Philadelphia Yearly Meeting (PYM) announced the appointment of Christie Duncan-Tessmer as its new general secretary effective August 24, 2014, upon the retirement of Arthur M. Larrabee. Following a thorough and extensive discernment process over eight months, gathering input from members and meetings of PYM, and considering and interviewing a number of applicants, the General Secretary Search Committee united on its recommended choice. The committee expressed its confidence that Duncan-Tessmer is the right person “to move our community forward together in the Light.” The committee’s recommendation was approved at PYM’s interim meeting on April 12, 2014.
Duncan-Tessmer has served as the associate secretary of Programs and Religious Life for PYM since 2008 and was the children’s religious education coordinator from 2005 to 2008. Prior to her tenure with PYM, she held positions at Friends General Conference and Newtown Friends School, as well as leadership roles at several Delaware Valley social service nonprofit organizations.
Duncan-Tessmer is looking forward to assuming the administration of PYM, which “is ready to trust the solid foundation we have built in recent years, to trust in the Spirit, and to leap into new space where the vitality and potential among us can find new expression.” She envisions “an integrated, deliberate approach to our corporate work and life, as opposed to a string of programs and resources.” She wants members to experience a “large vibrant community manifesting Truth and Spirit.”
A native of Canton, Ohio, Duncan-Tessmer is a graduate of Ohio University with a degree in psychology; she also studied in the doctoral program in clinical human development at Bryn Mawr College. She and her husband, Zach Duncan-Tessmer, reside in the East Mount Airy neighborhood of Philadelphia, Pa., with their two children, Moxie and Ezra.
The general secretary is the chief administrator of PYM, responsible for executive leadership; oversight of all staff operations; and the support and integration of all PYM projects, services, and activities.
American Friends Service Committee (AFSC) nominated two groups working with and on behalf of marginalized women workers and poor landowners in India for the 2014 Nobel Peace Prize. The organizations are Self-Employed Women’s Association (Sewa.org) and Ekta Parishad (Ektaparishad.com), both of which are “deeply rooted in Gandhian traditions, exercising the power of large numbers of people working in nonviolent solidarity to create pressure and effect social change on a large scale,” AFSC wrote in its nomination letter.
Each organization addresses fundamental issues that are present worldwide, including the demands of new industries, large-scale agriculture, and the rights of small landowners to protect their claims. As the home of the world’s largest democracy by population and one-third of the world’s poor, India has become a key testing ground to address economic marginalization and generate political will to meet the needs of grassroots communities. For more information on the two nominees submitted by AFSC, please visit fdsj.nl/AFSC-2014-NPP.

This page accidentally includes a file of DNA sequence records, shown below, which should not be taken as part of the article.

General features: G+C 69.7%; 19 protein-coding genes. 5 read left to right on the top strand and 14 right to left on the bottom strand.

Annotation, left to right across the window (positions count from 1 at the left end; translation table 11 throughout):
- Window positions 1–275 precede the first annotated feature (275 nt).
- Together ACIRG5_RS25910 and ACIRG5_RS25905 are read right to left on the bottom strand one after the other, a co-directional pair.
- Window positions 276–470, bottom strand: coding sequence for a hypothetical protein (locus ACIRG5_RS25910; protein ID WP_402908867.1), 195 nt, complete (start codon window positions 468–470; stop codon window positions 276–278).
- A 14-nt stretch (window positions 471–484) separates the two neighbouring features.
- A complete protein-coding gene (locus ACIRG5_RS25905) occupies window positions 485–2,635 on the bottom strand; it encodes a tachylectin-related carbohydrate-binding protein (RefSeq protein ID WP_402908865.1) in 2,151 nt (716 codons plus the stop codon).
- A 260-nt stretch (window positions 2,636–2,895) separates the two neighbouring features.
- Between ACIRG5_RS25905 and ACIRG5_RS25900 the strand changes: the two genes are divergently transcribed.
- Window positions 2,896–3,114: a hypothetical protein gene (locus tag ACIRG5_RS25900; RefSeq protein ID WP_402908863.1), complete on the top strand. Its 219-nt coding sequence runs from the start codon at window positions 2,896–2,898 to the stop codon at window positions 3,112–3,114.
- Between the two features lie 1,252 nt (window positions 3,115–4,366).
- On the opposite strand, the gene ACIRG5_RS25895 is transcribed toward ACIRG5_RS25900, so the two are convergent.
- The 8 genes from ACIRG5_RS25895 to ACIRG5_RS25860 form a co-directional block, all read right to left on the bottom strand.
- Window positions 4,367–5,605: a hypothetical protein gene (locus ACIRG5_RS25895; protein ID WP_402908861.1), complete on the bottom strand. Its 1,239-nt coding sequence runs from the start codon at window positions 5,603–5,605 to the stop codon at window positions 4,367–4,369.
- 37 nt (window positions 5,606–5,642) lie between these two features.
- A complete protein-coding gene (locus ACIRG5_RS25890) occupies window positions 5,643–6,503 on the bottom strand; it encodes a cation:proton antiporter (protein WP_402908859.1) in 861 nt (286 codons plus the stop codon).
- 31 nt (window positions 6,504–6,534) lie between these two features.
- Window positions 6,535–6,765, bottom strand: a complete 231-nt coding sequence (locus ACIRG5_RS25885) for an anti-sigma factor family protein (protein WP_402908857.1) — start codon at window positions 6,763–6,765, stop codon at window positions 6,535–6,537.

In 1947, AFSC and the Friends Service Council in Britain accepted the Nobel Peace Prize on behalf of “Quakers everywhere.” Peace Prize Laureates have the privilege of nominating candidates for this honor. Each year AFSC takes advantage of this opportunity through a careful deliberative process of discernment, including consideration of input from Quakers and other supporters. The Norwegian Nobel Committee is responsible for selecting the Nobel Peace Prize Laureates. The 2014 Peace Prize will be announced on October 11 of this year.
Quakers in Action
Quaker Peace and Social Witness (QPSW) of Quakers in Britain, together with over 100 other organizations, are taking part in a new online campaign called “For the Love of . . .” (Fortheloveof.org.uk), an initiative to raise awareness and influence decision makers. QPSW has been a member of the organizing body, Climate Coalition, for several years.
Climate Coalition, which includes sister coalitions Stop Climate Chaos Cymru and Stop Climate Chaos Scotland, has a combined supporter base representing more than 11 million people across the United Kingdom. Together, the groups campaign for the UK government to take practical action to keep global warming as far below the 2 degrees Centigrade danger threshold as possible, recognising that any more than a 1.5 degree rise threatens the viability and existence of many countries, particularly those that bear the least responsibility for causing the problem.
“For the Love of . . .” is based on the idea that everyone loves something that is threatened by climate change. Highlighting this (alongside the diverse and unexpected things that are at risk) will start new conversations about climate change and will demonstrate to politicians the breadth of support for climate action. The campaign showcases the diversity of the member groups. We all love different things, but we’re working together to tackle climate change.
QPSW is a hub for local and national Quaker action for peace and justice in the United Kingdom and is committed to nonviolent social change. It supports Quaker witness in local communities and represents Quakers at a national level to parliament, government, and the general public. To find out more about the work of QPSW, visit Quaker.org.uk/faith-action.